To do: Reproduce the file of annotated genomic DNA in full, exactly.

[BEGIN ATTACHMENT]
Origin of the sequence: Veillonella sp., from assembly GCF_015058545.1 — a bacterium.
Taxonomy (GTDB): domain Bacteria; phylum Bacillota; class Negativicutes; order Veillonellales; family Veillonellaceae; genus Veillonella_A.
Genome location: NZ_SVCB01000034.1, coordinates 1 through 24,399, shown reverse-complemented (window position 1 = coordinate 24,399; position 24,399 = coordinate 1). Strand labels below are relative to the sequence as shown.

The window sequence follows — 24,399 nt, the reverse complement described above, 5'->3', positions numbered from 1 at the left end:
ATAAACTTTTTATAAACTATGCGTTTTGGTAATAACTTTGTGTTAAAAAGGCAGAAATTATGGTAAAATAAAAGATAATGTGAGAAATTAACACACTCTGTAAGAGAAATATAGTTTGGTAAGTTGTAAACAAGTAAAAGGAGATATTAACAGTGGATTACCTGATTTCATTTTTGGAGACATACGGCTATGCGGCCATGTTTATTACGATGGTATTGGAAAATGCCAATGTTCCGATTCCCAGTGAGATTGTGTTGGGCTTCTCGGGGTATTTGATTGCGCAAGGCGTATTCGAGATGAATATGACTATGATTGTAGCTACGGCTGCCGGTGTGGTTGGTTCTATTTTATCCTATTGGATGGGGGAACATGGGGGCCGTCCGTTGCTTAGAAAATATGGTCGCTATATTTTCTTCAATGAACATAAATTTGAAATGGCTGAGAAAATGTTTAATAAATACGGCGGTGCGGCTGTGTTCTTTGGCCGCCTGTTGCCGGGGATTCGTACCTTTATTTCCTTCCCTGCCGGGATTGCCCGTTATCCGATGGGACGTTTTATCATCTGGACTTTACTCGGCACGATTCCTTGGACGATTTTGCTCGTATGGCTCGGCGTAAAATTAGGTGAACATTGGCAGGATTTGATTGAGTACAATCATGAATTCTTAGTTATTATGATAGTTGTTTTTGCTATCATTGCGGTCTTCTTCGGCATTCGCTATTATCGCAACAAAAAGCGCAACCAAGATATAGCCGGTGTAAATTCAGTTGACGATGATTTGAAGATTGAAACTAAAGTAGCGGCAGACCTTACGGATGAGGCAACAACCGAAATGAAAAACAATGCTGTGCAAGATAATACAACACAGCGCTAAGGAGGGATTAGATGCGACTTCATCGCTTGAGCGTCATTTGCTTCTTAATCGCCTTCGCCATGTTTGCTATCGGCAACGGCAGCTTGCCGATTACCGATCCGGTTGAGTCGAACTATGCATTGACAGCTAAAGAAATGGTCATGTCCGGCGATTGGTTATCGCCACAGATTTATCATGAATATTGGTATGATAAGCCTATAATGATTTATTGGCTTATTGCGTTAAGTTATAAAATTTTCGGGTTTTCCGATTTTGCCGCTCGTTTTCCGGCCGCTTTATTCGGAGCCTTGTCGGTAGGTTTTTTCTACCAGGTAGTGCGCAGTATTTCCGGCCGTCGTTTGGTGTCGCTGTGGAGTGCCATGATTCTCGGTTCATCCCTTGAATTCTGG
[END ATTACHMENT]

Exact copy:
Origin of the sequence: Veillonella sp., from assembly GCF_015058545.1 — a bacterium.
Taxonomy (GTDB): domain Bacteria; phylum Bacillota; class Negativicutes; order Veillonellales; family Veillonellaceae; genus Veillonella_A.
Genome location: NZ_SVCB01000034.1, coordinates 1 through 24,399, shown reverse-complemented (window position 1 = coordinate 24,399; position 24,399 = coordinate 1). Strand labels below are relative to the sequence as shown.

The window sequence follows — 24,399 nt, the reverse complement described above, 5'->3', positions numbered from 1 at the left end:
ATAAACTTTTTATAAACTATGCGTTTTGGTAATAACTTTGTGTTAAAAAGGCAGAAATTATGGTAAAATAAAAGATAATGTGAGAAATTAACACACTCTGTAAGAGAAATATAGTTTGGTAAGTTGTAAACAAGTAAAAGGAGATATTAACAGTGGATTACCTGATTTCATTTTTGGAGACATACGGCTATGCGGCCATGTTTATTACGATGGTATTGGAAAATGCCAATGTTCCGATTCCCAGTGAGATTGTGTTGGGCTTCTCGGGGTATTTGATTGCGCAAGGCGTATTCGAGATGAATATGACTATGATTGTAGCTACGGCTGCCGGTGTGGTTGGTTCTATTTTATCCTATTGGATGGGGGAACATGGGGGCCGTCCGTTGCTTAGAAAATATGGTCGCTATATTTTCTTCAATGAACATAAATTTGAAATGGCTGAGAAAATGTTTAATAAATACGGCGGTGCGGCTGTGTTCTTTGGCCGCCTGTTGCCGGGGATTCGTACCTTTATTTCCTTCCCTGCCGGGATTGCCCGTTATCCGATGGGACGTTTTATCATCTGGACTTTACTCGGCACGATTCCTTGGACGATTTTGCTCGTATGGCTCGGCGTAAAATTAGGTGAACATTGGCAGGATTTGATTGAGTACAATCATGAATTCTTAGTTATTATGATAGTTGTTTTTGCTATCATTGCGGTCTTCTTCGGCATTCGCTATTATCGCAACAAAAAGCGCAACCAAGATATAGCCGGTGTAAATTCAGTTGACGATGATTTGAAGATTGAAACTAAAGTAGCGGCAGACCTTACGGATGAGGCAACAACCGAAATGAAAAACAATGCTGTGCAAGATAATACAACACAGCGCTAAGGAGGGATTAGATGCGACTTCATCGCTTGAGCGTCATTTGCTTCTTAATCGCCTTCGCCATGTTTGCTATCGGCAACGGCAGCTTGCCGATTACCGATCCGGTTGAGTCGAACTATGCATTGACAGCTAAAGAAATGGTCATGTCCGGCGATTGGTTATCGCCACAGATTTATCATGAATATTGGTATGATAAGCCTATAATGATTTATTGGCTTATTGCGTTAAGTTATAAAATTTTCGGGTTTTCCGATTTTGCCGCTCGTTTTCCGGCCGCTTTATTCGGAGCCTTGTCGGTAGGTTTTTTCTACCAGGTAGTGCGCAGTATTTCCGGCCGTCGTTTGGTGTCGCTGTGGAGTGCCATGATTCTCGGTTCATCCCTTGAATTCTGG